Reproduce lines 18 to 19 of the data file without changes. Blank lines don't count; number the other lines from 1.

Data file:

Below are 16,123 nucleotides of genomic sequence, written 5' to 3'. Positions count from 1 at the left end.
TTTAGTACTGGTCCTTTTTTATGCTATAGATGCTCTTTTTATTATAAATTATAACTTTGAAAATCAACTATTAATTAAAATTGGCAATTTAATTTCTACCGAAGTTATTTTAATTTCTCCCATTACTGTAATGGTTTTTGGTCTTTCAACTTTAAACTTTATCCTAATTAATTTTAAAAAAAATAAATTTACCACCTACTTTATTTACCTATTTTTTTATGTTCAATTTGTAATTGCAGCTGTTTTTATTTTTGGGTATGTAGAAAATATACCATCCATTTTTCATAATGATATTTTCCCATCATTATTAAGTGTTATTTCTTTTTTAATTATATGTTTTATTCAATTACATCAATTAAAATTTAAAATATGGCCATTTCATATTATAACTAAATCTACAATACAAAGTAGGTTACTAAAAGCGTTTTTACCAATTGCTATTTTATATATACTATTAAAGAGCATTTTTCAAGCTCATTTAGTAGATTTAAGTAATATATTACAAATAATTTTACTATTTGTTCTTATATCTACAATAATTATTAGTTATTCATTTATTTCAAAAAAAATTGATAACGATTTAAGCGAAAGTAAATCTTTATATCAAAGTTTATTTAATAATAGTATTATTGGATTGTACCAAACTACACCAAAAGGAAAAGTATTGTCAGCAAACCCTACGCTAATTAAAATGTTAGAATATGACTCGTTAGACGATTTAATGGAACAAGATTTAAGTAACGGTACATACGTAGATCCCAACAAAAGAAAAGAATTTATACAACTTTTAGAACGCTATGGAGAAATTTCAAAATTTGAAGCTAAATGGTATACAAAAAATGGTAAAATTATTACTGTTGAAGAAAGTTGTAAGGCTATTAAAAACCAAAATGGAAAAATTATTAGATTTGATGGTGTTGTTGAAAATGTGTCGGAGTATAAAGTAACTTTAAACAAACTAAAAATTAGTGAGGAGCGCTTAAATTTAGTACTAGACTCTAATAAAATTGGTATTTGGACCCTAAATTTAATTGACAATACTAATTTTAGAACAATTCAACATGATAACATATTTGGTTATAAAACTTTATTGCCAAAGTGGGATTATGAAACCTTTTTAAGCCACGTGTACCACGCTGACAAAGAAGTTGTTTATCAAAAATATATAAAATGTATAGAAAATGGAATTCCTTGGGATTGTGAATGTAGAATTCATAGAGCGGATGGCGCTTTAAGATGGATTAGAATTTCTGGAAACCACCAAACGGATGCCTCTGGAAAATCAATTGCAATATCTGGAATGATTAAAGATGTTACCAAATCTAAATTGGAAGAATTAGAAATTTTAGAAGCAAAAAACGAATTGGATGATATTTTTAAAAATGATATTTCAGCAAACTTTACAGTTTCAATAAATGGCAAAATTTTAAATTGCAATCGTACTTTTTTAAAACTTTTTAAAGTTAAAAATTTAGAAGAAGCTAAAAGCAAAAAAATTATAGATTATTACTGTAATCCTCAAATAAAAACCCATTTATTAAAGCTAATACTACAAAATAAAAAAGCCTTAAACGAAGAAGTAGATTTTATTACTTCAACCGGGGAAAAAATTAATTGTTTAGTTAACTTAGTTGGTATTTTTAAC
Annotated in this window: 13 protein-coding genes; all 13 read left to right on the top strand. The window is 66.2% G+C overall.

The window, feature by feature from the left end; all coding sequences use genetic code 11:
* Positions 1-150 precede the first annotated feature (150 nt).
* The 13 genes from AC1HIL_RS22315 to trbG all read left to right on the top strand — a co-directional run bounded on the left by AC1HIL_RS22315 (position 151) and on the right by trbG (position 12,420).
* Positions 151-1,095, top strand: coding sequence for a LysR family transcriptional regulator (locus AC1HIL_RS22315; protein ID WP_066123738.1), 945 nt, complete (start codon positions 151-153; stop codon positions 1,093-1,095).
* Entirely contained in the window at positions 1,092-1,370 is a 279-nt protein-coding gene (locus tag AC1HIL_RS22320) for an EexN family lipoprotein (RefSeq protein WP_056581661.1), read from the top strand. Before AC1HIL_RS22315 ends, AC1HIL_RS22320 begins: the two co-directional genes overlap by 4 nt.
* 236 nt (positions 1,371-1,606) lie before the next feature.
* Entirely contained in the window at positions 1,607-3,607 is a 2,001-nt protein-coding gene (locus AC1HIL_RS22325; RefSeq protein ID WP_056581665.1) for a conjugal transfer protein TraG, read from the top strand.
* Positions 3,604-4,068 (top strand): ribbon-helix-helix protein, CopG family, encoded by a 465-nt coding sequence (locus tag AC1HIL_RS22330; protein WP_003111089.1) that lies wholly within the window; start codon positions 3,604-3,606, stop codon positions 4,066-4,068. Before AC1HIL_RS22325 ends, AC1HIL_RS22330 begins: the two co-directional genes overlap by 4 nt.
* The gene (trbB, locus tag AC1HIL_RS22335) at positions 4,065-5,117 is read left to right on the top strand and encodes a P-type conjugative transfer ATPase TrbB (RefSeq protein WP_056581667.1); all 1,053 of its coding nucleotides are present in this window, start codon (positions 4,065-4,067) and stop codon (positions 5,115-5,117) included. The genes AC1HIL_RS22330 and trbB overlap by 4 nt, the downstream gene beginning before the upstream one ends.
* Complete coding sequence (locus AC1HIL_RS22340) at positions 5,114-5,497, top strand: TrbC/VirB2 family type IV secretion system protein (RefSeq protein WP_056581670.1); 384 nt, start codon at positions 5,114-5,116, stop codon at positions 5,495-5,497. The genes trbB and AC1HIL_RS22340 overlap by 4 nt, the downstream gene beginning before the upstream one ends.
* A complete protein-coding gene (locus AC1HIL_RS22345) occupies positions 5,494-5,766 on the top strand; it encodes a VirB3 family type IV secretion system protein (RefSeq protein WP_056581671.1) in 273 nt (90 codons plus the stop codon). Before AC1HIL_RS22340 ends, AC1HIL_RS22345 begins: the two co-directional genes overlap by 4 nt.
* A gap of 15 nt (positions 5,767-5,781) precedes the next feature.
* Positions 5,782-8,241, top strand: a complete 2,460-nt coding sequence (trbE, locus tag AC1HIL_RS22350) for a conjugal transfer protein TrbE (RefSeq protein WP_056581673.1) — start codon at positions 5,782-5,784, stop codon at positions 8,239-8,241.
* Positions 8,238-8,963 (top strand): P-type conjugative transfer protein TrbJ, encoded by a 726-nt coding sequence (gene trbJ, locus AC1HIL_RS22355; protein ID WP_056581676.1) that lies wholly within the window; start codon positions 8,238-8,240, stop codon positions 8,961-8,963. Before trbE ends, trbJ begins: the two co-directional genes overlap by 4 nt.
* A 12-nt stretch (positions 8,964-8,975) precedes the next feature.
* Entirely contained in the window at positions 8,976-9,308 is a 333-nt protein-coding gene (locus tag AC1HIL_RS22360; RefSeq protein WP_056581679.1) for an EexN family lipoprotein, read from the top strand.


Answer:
* A 12-nt stretch (positions 8,964-8,975) precedes the next feature.
* Entirely contained in the window at positions 8,976-9,308 is a 333-nt protein-coding gene (locus tag AC1HIL_RS22360; RefSeq protein WP_056581679.1) for an EexN family lipoprotein, read from the top strand.